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Ontario Backroads

 

Intro and Getting Around...

 

Evelyn Hannon

Building 1

A $5.00 wash and style, a healthy 40 calorie ice cream cone, how to travel a full day in Toronto for just $6.50, and a country spa too good to resist. Sound good?

What began as a mini women-centered travel guide to Toronto has evolved into a much bigger collection of tips than we ever imagined. A while back we used the Journeywoman Network to connect with Toronto females. We asked them to share their restaurant tips, shopping advice and even the names of their favorite estheticians -- the women who keep them stress-free and gorgeous. The response was overwhelming! From national TV personalities and magazine publishers to gals in the business world, travel journalists, students and several newly arrived Canadians, everybody sent us their wonderful secrets. Please read on. The women of Toronto truly welcome you...


Women who jog can avoid wolves...
Running or jogging alone can be daunting. Toronto has a lot of great running trails, but if you're a women coming to this big city for the first time, you won't know where to go for a good run and how to stay safe. I suggest you call the Running Room (762-4478). This Canadian running franchise has running groups leaving from their various storefront locations each Wednesday evening and Sunday morning. Everyone is invited to run with the group, no fee, no membership required. If these times aren't convenient, call up or drop over to the location nearest you, and the staff will be more than happy to recommend safe and appropriate routes. By the way, if you're in the market for a good pair of running shoes, once again I highly recommend the Running Room. All the staff are enthusiastic runners and know how to fit the right shoe to the right runner.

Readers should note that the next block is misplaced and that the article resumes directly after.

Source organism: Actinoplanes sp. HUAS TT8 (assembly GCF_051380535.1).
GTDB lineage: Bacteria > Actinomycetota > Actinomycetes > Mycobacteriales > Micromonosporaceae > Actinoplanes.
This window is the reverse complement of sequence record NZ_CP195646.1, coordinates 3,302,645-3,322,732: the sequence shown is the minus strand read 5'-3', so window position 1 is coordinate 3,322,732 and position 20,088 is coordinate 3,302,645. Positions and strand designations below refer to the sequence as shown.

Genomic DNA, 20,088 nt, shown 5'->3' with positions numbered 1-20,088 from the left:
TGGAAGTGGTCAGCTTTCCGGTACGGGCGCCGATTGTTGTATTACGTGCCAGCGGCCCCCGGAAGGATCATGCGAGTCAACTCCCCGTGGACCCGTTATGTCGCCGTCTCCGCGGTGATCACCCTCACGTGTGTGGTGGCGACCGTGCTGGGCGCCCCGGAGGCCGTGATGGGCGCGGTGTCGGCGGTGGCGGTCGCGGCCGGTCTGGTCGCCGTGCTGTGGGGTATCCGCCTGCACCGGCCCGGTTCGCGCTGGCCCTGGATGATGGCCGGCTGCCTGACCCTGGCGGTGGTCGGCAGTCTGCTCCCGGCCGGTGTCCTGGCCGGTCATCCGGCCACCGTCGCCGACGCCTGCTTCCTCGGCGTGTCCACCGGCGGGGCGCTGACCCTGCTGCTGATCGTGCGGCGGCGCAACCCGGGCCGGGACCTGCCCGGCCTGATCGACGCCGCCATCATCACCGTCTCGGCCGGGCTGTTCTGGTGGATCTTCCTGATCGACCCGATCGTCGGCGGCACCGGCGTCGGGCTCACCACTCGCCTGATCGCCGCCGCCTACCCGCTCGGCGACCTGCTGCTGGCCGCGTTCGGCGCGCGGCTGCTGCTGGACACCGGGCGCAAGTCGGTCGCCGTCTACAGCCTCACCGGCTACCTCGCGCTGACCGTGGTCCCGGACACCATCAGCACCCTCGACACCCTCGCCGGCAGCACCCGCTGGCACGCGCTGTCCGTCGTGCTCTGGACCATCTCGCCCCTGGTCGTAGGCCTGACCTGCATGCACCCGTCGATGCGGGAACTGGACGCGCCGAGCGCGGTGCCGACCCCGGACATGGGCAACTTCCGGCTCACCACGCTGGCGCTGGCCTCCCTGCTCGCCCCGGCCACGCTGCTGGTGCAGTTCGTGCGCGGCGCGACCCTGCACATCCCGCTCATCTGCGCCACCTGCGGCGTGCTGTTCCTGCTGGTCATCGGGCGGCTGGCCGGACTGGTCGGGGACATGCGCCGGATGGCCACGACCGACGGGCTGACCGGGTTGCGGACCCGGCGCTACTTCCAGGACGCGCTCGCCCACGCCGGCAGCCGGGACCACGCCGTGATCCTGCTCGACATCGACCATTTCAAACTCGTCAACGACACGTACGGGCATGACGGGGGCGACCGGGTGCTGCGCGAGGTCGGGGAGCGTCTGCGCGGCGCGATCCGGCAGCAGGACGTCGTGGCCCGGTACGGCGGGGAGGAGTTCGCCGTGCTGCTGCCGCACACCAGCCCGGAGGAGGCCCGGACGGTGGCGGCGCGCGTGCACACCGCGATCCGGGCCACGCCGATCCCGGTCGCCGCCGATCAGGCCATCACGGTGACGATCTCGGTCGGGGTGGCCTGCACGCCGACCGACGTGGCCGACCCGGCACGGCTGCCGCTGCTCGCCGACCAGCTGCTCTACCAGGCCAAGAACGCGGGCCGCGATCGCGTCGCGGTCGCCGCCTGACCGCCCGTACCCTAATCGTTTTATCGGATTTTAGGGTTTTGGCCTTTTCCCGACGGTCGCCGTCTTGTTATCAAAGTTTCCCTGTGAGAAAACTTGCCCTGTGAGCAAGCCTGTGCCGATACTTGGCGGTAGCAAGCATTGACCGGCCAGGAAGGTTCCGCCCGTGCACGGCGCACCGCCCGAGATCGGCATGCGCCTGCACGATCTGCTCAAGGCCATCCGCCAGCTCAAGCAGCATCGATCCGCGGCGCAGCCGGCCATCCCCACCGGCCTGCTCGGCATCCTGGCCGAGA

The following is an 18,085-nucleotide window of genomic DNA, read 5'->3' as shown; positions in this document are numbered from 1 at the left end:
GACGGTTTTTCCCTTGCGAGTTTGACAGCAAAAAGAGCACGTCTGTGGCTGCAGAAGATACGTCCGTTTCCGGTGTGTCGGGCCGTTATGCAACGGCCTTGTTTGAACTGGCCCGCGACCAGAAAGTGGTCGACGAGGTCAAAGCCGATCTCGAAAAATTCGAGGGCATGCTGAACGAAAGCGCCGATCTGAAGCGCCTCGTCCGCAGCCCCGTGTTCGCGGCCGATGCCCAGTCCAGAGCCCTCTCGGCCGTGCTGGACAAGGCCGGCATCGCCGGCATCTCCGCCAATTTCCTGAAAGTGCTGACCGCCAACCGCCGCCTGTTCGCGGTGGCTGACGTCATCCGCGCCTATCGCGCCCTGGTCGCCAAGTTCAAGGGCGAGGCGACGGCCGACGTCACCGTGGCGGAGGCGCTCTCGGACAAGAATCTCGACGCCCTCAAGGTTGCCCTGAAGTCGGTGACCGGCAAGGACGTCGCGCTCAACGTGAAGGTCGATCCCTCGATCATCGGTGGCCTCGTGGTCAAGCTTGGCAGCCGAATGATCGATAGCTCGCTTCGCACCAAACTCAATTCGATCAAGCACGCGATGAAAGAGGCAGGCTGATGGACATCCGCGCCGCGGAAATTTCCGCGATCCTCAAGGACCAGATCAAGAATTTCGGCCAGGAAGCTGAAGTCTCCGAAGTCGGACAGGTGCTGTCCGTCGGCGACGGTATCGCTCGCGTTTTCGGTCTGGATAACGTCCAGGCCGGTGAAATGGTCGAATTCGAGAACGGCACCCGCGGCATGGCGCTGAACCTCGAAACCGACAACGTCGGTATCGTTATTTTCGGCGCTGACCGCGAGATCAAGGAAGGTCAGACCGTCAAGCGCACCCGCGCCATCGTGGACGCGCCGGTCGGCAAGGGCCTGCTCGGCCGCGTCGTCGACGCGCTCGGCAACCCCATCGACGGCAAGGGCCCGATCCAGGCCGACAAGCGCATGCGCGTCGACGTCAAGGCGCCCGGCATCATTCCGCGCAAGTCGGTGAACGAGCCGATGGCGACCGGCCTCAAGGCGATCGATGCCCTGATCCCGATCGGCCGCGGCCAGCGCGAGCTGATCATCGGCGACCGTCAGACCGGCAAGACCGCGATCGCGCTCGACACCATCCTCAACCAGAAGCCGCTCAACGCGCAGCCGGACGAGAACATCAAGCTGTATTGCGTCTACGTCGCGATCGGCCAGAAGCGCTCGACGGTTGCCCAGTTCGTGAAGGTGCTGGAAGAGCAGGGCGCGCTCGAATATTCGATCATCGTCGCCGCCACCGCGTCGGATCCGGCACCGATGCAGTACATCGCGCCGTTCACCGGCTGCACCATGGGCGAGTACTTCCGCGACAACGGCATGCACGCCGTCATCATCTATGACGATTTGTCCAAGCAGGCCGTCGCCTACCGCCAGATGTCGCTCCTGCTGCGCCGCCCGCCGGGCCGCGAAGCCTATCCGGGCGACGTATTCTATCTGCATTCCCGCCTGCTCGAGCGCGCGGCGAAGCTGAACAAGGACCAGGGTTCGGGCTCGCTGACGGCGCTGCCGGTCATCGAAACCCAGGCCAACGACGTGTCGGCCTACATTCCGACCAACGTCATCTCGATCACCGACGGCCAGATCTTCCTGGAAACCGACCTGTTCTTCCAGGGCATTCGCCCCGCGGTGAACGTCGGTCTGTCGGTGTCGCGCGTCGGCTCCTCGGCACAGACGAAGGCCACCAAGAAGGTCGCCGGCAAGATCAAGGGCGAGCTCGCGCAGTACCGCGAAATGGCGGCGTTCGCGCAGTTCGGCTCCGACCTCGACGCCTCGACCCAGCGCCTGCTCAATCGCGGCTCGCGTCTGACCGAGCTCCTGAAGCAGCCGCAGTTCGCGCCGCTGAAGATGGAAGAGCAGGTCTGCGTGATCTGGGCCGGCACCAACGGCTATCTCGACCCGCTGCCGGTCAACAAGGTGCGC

Erica Ehm, Television Personality and JourneyAthlete


Outdoor tourist info kiosk...
I've noticed that in the summer time there is a tourist information kiosk at the corner of Avenue Road and Bloor (to the side of the Royal Ontario Museum and on the edge of University of Toronto Campus), It's great for getting directions to the shops in the area, picking up brochures and finding out about the festivals happening in Toronto (film, dance, cultural -- you name it we've got it in our city!)
Grace Leung, student


Map Explore underground Toronto...
This is something I think visitors to our city should know about. There's a free map of the underground pathways of downtown Toronto available -- linking 10 km. of underground shopping, services and entertainment. For your copy call: (416) 203-2500 or 1-800-363-1990. Happy discovering, ladies!
Florence Miller, Hospital Social Worker


Caffeine treats in most of Toronto's neighborhoods...
For coffee stops, I'm a Second Cup aficionado (there are branches all around town). I'd like women visitors to know that on Mondays, during the summer months, an icepresso costs the same as a regular coffee, and during the winter you can get a latte for the price of a coffee. Their nibbles are also very, very good.
Debbie Hubner, Travel Industry


Mostly foreign movies...